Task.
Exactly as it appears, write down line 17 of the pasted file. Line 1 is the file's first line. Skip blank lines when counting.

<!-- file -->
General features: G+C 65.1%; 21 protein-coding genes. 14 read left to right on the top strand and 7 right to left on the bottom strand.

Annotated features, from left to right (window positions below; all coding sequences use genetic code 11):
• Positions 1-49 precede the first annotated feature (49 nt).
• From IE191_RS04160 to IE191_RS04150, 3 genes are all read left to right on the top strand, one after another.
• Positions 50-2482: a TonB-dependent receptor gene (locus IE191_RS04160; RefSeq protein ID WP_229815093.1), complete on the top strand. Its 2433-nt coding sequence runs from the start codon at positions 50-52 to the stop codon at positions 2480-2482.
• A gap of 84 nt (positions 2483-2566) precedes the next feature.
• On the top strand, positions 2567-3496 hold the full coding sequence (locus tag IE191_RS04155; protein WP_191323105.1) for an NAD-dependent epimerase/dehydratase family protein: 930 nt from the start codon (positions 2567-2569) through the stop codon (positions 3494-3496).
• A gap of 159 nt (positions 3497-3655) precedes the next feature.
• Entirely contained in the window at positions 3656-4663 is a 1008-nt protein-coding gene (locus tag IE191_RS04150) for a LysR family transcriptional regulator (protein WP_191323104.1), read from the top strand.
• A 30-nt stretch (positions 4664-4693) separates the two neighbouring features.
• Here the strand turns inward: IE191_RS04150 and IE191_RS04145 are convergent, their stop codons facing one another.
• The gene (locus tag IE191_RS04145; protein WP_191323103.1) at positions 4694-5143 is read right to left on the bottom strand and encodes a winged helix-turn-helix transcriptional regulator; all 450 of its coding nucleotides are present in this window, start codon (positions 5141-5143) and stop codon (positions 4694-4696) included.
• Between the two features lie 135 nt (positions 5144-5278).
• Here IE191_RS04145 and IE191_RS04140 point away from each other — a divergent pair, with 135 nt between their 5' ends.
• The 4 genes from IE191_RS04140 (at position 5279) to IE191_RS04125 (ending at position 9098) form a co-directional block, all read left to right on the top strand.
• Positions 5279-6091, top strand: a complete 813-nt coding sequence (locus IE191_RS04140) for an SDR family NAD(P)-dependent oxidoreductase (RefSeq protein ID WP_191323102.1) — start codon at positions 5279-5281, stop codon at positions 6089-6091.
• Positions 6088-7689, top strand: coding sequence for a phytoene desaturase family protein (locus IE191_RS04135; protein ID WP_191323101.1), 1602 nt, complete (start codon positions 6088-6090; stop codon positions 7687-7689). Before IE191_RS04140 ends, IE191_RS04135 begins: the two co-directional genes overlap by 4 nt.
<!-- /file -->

• Positions 6088-7689, top strand: coding sequence for a phytoene desaturase family protein (locus IE191_RS04135; protein ID WP_191323101.1), 1602 nt, complete (start codon positions 6088-6090; stop codon positions 7687-7689). Before IE191_RS04140 ends, IE191_RS04135 begins: the two co-directional genes overlap by 4 nt.